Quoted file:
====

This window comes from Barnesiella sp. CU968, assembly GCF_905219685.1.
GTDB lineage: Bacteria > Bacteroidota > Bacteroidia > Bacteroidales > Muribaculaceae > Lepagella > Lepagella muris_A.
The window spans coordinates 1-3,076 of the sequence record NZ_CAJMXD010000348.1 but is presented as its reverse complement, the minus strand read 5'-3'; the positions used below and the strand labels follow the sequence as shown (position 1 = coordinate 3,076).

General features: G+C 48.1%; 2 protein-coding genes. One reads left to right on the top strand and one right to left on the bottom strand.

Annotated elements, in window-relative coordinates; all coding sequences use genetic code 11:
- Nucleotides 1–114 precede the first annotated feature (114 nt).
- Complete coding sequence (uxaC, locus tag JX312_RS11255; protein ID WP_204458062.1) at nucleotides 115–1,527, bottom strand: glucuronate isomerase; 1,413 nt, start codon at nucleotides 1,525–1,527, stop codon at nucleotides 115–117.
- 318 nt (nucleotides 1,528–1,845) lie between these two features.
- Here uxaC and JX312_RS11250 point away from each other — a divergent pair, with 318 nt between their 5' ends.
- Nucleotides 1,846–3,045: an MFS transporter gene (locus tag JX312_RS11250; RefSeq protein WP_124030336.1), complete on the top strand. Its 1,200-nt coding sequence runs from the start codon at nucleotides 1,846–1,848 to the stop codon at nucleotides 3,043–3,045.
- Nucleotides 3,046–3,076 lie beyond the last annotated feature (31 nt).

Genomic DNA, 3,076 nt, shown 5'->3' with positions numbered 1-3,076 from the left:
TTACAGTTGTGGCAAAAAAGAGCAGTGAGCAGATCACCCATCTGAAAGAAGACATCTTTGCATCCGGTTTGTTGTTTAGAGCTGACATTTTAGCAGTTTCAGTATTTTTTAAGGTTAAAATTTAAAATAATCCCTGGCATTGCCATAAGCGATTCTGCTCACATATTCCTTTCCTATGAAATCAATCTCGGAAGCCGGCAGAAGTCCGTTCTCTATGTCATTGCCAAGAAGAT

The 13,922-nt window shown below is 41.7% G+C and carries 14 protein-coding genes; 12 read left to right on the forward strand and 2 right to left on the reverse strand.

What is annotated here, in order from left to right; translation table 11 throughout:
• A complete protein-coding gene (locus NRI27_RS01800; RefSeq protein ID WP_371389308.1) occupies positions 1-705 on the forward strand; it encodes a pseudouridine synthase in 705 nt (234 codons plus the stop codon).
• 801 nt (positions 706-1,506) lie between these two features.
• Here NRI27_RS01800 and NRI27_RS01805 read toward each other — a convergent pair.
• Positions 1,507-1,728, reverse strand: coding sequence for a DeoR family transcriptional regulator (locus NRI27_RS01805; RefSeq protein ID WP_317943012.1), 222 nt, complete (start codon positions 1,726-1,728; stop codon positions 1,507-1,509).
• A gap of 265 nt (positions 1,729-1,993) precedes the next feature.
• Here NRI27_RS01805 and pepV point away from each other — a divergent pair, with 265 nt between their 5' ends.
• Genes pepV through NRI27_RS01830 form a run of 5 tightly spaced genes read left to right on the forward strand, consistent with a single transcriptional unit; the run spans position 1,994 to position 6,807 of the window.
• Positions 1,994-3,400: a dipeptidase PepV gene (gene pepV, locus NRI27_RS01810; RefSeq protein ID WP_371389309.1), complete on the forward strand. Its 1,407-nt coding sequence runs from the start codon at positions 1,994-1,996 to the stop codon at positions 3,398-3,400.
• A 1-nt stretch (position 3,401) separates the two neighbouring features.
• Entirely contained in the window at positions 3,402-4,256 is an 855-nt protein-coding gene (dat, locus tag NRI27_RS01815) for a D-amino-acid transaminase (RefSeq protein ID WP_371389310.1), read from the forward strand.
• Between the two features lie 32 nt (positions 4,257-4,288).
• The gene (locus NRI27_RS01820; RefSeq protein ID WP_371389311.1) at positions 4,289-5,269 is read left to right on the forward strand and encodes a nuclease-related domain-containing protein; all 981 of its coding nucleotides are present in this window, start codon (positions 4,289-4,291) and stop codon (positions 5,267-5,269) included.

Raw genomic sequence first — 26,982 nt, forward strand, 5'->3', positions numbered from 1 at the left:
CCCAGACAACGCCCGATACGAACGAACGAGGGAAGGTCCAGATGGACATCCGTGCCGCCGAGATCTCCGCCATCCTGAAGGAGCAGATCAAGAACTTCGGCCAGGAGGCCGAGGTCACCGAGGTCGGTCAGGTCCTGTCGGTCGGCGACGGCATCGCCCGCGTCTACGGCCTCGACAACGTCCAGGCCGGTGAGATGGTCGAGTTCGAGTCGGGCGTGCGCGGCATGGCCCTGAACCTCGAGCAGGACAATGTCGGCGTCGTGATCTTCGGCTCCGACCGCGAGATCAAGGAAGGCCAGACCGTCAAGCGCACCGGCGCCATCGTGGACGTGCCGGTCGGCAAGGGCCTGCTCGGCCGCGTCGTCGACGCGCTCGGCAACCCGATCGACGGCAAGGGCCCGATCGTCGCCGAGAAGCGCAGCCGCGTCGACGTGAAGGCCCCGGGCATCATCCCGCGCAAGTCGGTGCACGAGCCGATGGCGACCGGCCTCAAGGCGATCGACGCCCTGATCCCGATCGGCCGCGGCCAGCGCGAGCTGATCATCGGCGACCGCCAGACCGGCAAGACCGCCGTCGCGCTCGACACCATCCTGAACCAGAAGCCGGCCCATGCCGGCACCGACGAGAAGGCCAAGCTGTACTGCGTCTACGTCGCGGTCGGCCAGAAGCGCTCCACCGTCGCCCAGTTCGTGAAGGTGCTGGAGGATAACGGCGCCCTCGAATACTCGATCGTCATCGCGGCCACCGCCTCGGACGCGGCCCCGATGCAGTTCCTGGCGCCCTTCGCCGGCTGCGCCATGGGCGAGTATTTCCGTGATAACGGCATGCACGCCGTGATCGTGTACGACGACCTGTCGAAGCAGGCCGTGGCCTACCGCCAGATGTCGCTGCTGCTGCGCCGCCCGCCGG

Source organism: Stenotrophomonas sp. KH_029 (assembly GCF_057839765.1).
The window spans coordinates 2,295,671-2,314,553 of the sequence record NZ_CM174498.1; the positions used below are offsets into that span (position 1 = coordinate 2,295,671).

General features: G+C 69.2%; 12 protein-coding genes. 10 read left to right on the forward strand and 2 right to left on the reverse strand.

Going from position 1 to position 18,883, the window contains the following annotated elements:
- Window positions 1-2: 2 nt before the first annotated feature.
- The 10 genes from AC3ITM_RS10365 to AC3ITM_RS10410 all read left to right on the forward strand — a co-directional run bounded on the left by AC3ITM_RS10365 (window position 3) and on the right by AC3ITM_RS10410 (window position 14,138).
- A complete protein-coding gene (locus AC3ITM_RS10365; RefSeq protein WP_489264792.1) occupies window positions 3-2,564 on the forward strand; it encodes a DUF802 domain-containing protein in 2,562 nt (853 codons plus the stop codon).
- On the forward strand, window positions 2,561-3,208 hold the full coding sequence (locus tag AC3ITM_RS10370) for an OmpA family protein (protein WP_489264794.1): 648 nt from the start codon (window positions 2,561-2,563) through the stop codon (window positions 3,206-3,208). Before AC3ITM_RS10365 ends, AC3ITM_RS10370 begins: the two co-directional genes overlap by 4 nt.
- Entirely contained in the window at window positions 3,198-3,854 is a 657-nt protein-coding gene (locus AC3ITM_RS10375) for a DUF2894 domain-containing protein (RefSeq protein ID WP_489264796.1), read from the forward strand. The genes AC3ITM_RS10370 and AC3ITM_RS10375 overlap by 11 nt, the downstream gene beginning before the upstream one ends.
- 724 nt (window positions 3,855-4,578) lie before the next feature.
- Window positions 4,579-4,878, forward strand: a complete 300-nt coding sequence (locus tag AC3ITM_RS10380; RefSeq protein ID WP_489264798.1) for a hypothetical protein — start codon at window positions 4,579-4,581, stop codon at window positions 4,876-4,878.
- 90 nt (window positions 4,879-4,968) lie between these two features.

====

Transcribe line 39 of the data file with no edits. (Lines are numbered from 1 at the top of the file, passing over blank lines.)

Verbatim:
- 724 nt (window positions 3,855-4,578) lie before the next feature.